for i in range(0, result.size()):
        print result[i];
 # call MyFminer.Reset() to start over.

Java

This example assumes that you have created java bindings using make java.

 public class test {
     public static void main(String args[]) {
        System.loadLibrary("last");
        Last MyFminer;
        MyFminer = new Last();
        // Toy example: special settings for mining all fragments
        MyFminer.SetMaxHops(25);
        MyFminer.SetConsoleOut(false);
        // Add compounds below. IMPORTANT! DO NOT CHANGE SETTINGS AFTER ADDING COMPOUNDS!
        MyFminer.AddCompound("O=C(C(C(C=C3)=CC=C3O)=CO2)C1=C2C=C(O)C=C1O" , 1);
        MyFminer.AddCompound("Oc1ccc(cc1)[C@@H]2Cc3ccc(O)cc3OC2" , 2);
        MyFminer.AddCompound("O=C1C(C3=CC=C(O)C=C3)=COC2=C1C=CC(O)=C2" , 3);
        MyFminer.AddCompound("O=C1C(C3=CC=C(OC)C=C3)=COC2=C1C=CC(O)=C2" , 4);
        MyFminer.AddCompound("OC1=CC=C(CCCCCCCC)C=C1" , 5);
        MyFminer.AddCompound("C1(C=CC=CC=1C(=C(Cl)Cl)C2=CC=C(C=C2)Cl)Cl" , 6);
        MyFminer.AddCompound("O=C(C1=C(C=CC=C1)C(=O)OCC(CCCC)CC)OCC(CCCC)CC" , 7);
        MyFminer.AddCompound("Oc1cc(O)cc2CCCCC[C@@H](O)CCC[C@H](C)OC(=O)c12" , 8);
        MyFminer.AddCompound("O=C1C2=C(C=C(C=C2O)O)OC(=C1O)C3=CC(=C(C=C3)O)O" , 9);
        MyFminer.AddCompound("C1(=C(C(=O)C2=C(O1)C=C(C=C2)O)O)C3=CC(O)=C(C=C3)O" , 10);
        // ... continue adding compounds
        MyFminer.AddActivity(1.0F, 1);
        MyFminer.AddActivity(1.0F, 2);
        MyFminer.AddActivity(1.0F, 3);
        MyFminer.AddActivity(1.0F, 4);
        MyFminer.AddActivity(1.0F, 5);
        MyFminer.AddActivity(1.0F, 6);
        MyFminer.AddActivity(1.0F, 7);
        MyFminer.AddActivity(1.0F, 8);
        MyFminer.AddActivity(0.0F, 9);
        MyFminer.AddActivity(0.0F, 10);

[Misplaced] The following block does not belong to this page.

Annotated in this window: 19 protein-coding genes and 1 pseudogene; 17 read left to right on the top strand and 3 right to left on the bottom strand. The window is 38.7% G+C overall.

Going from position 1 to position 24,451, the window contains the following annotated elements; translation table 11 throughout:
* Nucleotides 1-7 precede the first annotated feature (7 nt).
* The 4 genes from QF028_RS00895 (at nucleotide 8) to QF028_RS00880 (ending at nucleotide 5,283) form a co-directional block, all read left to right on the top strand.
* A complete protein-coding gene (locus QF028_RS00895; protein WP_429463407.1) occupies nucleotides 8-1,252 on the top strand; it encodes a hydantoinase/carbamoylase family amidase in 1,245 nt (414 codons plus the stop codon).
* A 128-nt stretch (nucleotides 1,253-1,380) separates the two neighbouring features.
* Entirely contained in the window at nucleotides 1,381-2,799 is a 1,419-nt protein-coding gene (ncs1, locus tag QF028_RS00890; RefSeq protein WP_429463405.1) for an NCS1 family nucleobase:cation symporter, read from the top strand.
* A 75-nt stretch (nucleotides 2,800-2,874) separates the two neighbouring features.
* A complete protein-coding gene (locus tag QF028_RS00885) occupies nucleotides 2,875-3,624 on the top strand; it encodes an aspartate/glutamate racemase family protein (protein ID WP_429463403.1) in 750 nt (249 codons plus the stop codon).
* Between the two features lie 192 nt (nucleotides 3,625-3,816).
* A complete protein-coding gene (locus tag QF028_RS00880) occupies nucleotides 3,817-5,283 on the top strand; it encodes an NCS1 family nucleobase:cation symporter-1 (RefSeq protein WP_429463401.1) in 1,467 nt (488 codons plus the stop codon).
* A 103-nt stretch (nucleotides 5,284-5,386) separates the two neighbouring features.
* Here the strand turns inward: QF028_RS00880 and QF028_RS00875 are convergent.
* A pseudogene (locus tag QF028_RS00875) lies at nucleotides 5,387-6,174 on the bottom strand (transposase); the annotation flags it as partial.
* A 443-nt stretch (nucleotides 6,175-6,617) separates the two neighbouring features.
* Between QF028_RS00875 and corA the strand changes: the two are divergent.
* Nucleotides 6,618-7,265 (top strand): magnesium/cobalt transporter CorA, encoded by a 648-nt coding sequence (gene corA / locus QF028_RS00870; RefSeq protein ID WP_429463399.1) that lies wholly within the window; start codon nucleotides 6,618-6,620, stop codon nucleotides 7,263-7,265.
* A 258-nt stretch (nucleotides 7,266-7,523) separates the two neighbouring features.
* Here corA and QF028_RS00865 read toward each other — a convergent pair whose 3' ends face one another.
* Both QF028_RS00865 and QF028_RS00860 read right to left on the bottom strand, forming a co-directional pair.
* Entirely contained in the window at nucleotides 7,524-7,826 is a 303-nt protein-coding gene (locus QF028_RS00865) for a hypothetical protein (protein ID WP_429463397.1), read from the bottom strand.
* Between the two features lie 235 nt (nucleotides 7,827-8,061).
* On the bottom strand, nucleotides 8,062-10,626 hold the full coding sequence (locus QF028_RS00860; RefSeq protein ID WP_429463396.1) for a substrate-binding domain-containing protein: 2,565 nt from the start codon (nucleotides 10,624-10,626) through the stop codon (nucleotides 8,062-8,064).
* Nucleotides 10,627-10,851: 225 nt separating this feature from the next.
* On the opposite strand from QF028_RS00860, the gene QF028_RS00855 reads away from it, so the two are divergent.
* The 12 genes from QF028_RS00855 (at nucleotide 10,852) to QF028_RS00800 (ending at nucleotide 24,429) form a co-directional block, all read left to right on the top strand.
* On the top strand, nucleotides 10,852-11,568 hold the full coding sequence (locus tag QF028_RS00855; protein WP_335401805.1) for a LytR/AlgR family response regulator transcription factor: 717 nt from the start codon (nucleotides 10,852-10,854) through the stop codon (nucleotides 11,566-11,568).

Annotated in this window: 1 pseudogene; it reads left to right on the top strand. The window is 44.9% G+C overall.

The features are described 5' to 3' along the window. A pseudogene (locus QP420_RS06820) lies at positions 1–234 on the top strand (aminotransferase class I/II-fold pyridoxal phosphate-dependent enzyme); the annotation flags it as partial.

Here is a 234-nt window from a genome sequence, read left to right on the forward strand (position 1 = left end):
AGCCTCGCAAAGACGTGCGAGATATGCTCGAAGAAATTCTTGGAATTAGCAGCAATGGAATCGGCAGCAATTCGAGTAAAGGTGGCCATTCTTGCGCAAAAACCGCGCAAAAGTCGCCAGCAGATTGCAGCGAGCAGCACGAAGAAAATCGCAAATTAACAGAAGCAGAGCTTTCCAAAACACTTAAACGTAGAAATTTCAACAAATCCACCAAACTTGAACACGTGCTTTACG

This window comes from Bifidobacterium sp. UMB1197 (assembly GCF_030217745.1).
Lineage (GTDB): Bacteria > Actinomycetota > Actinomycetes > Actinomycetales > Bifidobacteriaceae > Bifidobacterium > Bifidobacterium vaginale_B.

// ... continue adding activities (1.0F for active, 0.0F for inactive)
        System.out.println(MyFminer.GetNoCompounds() + " compounds");
        // gather results for every root node in vector instead of immediate output
        for (int j = 0; j < (int) MyFminer.GetNoRootNodes(); j++)
        {
           SVector result = MyFminer.MineRoot(j);
           for(int i = 0; i < result.size(); i++)
           {
             System.out.println(result.get(i));
           }
        }
        MyFminer = null;
     }
 }

Description of Constructors and Options

For the purpose of demonstration we used a toy database of two compounds and an unusual parameter configuration. Please note, that in general the defaults set by the standard constructor are sensible for most databases. They switch on LAST-PM for 95% significance and a minimum frequency of 2. The complete standard settings are:

  • Minimum frequency: 2
  • Feature type: Trees
  • Console output: true
  • Aromatic perception: true
  • Refine Singles: false
  • Do Output: true
  • Maximum hops: 25
  Last ();

It is recommended to set the maximum number of hops as a first step when too many features are generated or calculation takes too long.



Contact

Dipl.-Inf. Andreas Maunz
Institute for Physics
Hermann-Herder-Str. 3
79104 Freiburg, Germany
Email: maunza@fdm.uni-freiburg.de
Web: http://cs.maunz.de

Author:
Andreas Maunz, 2010